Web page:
Heads give thumbs up to new league tables

A NEW way of measuring how students have improved has been given the thumbs up by many schools across Comet country. When last week s GCSE league tables were published by the Government they also included a value added score , which measures the differen

A NEW way of measuring how students have improved has been given the thumbs up by many schools across Comet country.

When last week's GCSE league tables were published by the Government they also included a "value added score", which measures the difference each secondary school makes between the ages of 11 and 16.

For the first time this year, it was contextualised to take into account social factors, and many headteachers were pleased with their new contextual value added (CVA) score.

A score of above 1,000 shows pupils have on average made more progress than similar pupils nationally, while scores below 1,000 show pupils have made less progress.

Fearnhill and Highfield in Letchworth GC, Hitchin Boys', Hitchin Girls' and The Priory in Hitchin, John Henry Newman and Marriotts in Stevenage, Knights Templar in Baldock, Samuel Whitbread in Clifton and Stratton Upper in Biggleswade all managed to come in above the 1,000 mark.

Patrick Marshall, Marriotts headteacher, was particularly pleased with his school's CVA, which was the second best in Hertfordshire.

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He said: "I'm delighted that our contextual value added is so high and is the second highest in Hertfordshire. Our GCSE results have gone up every year and we predict they will go up significantly this year."

All schools in Comet country reached the Government's target of 25 per cent of pupils achieving at least five A* to Cs in their GCSEs.

This year this measure included English and Maths, the so-called new "gold standard".

Independent St Francis College in Letchworth GC came top in the area, with 93 per cent of its students attaining five A* to Cs including the two core subjects.

Of the state schools, Hitchin Girls' fared best, with 83 per cent.

Headteacher Sally Edwards said she had calculated the league tables made the school the 30th best comprehensive in the country.

She added: "We were very pleased with that. Obviously it's very important that our students do have these basic skills of literacy and numeracy.

"We were also very pleased our value added was very good."

The Priory in Hitchin and Marriotts in Stevenage recorded the lowest number of A* to Cs in the area, 28 per cent.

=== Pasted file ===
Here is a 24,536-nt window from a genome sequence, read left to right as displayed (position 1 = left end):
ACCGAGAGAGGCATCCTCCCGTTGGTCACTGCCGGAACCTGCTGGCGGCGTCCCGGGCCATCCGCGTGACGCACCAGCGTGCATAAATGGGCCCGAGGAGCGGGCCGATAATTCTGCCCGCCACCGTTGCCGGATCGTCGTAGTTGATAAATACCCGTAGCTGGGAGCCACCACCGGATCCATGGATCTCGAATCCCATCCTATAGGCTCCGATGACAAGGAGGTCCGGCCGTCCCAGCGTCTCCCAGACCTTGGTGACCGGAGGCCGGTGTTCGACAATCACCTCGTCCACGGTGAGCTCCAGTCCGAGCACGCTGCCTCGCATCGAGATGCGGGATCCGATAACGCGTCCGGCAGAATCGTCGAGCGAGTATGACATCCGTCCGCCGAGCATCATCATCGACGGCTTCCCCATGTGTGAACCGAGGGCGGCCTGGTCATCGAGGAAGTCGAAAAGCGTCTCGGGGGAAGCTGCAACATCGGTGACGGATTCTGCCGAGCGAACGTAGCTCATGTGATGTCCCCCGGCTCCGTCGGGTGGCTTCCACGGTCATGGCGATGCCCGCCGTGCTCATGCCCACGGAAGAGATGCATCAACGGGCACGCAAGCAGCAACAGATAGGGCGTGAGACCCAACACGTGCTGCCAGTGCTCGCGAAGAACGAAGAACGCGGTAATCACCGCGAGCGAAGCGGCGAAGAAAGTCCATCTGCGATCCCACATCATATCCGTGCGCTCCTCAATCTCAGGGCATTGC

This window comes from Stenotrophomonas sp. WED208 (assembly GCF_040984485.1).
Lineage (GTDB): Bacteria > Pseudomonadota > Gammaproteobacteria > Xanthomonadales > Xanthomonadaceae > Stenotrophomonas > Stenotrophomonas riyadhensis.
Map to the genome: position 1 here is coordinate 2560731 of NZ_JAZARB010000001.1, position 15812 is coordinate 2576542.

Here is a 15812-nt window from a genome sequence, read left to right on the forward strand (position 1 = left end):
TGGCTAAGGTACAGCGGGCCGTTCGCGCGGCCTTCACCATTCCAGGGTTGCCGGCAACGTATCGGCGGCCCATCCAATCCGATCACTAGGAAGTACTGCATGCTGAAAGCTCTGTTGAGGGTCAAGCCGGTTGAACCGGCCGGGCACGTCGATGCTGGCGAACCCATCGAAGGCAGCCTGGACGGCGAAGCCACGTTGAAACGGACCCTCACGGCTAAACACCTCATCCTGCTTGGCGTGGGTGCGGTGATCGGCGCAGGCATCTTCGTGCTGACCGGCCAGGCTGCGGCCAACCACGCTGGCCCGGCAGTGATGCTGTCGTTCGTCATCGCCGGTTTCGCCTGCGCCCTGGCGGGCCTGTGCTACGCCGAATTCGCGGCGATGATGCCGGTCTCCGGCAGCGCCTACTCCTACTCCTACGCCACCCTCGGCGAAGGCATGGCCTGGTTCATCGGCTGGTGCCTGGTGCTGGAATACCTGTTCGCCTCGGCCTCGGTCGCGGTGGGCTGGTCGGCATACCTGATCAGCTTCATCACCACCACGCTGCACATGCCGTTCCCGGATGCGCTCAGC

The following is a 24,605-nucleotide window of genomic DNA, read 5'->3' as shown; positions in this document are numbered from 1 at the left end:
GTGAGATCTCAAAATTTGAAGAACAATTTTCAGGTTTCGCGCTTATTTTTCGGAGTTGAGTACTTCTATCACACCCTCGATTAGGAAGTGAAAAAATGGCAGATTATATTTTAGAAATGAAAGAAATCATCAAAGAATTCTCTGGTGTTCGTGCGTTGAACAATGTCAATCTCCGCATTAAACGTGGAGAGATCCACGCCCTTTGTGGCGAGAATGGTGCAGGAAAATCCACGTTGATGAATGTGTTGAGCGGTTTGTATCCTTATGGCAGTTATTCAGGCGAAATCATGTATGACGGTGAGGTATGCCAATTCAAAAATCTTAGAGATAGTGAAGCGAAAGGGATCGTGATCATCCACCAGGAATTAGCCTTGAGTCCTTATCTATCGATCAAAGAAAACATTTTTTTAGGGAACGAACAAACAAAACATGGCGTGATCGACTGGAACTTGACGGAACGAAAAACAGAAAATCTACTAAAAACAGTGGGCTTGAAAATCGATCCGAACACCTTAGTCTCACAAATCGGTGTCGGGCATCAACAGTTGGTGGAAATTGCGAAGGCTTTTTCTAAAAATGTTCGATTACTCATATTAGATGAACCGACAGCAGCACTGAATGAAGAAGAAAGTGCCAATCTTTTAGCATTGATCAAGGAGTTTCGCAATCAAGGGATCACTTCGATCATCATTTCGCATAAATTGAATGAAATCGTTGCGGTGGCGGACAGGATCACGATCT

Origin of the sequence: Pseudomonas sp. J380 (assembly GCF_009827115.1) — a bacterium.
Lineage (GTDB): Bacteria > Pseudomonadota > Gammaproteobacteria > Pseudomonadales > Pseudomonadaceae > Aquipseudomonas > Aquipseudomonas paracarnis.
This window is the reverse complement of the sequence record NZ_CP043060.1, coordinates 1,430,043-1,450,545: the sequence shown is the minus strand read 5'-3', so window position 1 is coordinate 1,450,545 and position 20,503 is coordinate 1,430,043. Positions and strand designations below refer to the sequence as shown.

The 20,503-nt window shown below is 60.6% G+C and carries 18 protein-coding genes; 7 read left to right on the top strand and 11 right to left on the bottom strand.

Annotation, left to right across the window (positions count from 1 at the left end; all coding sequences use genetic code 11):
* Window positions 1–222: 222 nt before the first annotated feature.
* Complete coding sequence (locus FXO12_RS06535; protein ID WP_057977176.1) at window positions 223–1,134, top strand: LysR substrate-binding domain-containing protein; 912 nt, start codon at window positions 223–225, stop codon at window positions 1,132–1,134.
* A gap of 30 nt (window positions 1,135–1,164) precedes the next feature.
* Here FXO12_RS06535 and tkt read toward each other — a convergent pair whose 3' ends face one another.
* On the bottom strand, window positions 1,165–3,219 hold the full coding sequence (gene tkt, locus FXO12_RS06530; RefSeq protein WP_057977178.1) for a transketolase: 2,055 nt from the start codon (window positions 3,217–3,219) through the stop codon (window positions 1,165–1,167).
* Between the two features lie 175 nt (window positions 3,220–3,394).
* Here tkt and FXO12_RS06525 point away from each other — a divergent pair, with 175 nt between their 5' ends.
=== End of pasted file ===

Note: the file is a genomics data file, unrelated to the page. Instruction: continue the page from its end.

Priory headteacher Peter Loach said: "League tables are a crude means of comparing different school intakes, they never provide the full picture.

"However we are pleased that they now show not just what grades students get but how much they progressed overall."

Catholic school John Henry Newman in Stevenage performed well across the board, with 70 per cent of its students achieving the required A* to C passes, and a CVA mark of 1010.1.

Headteacher Michael Kelly said: "We value the support that our parents give for their children's education and the school's values and expectations.

"It also reflects the high quality of teaching and the strong work ethos of our pupils."

Apart from John Henry Newman, Nobel notched up the highest percentage of A* to Cs in Stevenage, 48 per cent, although its CVA mark was 993.8.

Headteacher Alastair Craig said he was "very pleased" with the GCSE results.

He added: "We're encouraged that the value added is improving, it's not quite where we want it to be, we're looking to get it over the 1,000 mark and we're confident it will be this year and that from then on we will see it remaining confidently above that."

However, not every school welcomed the league tables.

Independent schools are not given CVA scores because they do not submit the school census data used to calculate them and some qualifications they offer, such as international GCSEs, (IGCSEs) are not included in the GCSE percentages, giving the impression of low achievements.

Princess Helena College in Preston offers an IGCSE in maths, which the schools says is a "more robust syllabus" but yet any achievements in this subject are not included in the league tables.

Headmistress Anne-Marie Hodgkiss said: "We are incredibly disappointed that the tables do not acknowledge the considerable achievements of our girls in what is considered to be, by many, a more rigorous maths exam.